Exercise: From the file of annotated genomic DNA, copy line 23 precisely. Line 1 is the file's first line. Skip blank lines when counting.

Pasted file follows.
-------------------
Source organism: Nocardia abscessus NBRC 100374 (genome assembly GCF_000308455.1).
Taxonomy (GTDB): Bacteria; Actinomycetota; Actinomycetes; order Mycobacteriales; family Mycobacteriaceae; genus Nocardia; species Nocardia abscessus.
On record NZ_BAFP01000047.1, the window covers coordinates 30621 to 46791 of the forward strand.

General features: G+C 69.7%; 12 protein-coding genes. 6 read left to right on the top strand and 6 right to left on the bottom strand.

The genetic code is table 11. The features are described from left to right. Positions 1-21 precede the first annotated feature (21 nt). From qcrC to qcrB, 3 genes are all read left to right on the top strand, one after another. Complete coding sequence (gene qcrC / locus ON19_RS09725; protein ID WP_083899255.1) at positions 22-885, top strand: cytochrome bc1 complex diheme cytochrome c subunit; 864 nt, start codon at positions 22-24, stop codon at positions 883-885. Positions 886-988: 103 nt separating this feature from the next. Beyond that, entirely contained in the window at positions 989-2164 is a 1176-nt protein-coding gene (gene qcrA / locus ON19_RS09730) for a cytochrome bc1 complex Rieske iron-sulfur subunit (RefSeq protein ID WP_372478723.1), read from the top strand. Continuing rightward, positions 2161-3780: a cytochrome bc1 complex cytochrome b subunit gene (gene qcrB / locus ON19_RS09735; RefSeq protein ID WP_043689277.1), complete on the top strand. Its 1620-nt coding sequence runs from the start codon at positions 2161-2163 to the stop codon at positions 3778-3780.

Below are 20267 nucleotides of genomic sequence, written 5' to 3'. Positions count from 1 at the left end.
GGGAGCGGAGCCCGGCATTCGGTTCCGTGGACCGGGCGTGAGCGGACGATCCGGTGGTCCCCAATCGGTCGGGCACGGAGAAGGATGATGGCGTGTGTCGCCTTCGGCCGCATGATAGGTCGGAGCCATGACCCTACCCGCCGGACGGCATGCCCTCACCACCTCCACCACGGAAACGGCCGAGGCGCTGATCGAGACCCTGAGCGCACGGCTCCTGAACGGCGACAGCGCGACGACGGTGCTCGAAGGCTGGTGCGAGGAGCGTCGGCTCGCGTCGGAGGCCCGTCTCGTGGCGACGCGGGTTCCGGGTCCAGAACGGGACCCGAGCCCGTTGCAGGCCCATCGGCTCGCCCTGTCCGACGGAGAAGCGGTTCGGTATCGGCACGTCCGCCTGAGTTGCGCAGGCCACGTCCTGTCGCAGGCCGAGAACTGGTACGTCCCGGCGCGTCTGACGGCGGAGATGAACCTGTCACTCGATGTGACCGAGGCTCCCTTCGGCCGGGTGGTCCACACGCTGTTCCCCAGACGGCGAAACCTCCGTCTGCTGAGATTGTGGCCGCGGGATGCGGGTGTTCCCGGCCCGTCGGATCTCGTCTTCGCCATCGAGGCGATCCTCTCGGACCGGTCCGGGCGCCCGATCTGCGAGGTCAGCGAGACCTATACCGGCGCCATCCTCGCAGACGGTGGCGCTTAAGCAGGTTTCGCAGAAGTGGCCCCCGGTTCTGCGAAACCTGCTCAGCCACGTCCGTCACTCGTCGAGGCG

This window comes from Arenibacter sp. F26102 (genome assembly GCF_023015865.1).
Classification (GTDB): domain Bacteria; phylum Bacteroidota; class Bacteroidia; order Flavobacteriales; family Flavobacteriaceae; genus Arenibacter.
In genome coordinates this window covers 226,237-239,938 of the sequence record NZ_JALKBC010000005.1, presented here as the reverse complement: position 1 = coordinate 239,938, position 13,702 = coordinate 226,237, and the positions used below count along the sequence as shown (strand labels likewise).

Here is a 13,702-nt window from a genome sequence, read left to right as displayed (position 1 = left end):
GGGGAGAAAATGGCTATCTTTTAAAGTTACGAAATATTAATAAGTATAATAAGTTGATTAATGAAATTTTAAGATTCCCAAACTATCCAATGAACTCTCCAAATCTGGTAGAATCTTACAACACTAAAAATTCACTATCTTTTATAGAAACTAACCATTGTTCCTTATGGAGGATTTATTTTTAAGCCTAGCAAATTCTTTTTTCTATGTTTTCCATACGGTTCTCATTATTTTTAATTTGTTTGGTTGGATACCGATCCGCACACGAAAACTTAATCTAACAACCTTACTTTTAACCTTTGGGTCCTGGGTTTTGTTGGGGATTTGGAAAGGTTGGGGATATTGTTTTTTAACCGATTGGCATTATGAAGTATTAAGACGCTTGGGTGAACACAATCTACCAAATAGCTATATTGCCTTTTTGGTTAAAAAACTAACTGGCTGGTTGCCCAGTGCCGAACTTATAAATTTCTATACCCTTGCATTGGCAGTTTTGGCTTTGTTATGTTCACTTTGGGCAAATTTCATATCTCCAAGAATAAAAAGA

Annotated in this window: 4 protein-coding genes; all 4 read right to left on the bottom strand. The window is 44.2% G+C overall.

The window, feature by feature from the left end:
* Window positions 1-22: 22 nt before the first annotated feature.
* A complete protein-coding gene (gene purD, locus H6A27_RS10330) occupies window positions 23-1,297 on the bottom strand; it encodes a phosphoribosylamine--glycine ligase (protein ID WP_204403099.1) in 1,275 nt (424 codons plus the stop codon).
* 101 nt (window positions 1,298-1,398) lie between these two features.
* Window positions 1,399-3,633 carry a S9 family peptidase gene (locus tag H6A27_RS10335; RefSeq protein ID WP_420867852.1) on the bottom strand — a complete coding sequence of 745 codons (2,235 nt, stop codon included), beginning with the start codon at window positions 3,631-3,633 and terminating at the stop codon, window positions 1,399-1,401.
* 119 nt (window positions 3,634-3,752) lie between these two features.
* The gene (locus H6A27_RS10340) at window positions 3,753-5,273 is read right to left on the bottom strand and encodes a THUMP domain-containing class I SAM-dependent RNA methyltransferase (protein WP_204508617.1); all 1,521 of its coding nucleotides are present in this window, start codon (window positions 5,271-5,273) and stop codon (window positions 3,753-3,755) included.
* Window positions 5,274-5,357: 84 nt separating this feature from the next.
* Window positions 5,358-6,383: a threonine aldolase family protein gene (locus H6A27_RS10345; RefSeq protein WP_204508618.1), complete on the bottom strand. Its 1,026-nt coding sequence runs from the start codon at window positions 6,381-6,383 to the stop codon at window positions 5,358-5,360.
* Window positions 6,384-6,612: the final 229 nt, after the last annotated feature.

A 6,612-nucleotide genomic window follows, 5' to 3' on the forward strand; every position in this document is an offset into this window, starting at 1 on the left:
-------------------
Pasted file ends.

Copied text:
* Window positions 6,384-6,612: the final 229 nt, after the last annotated feature.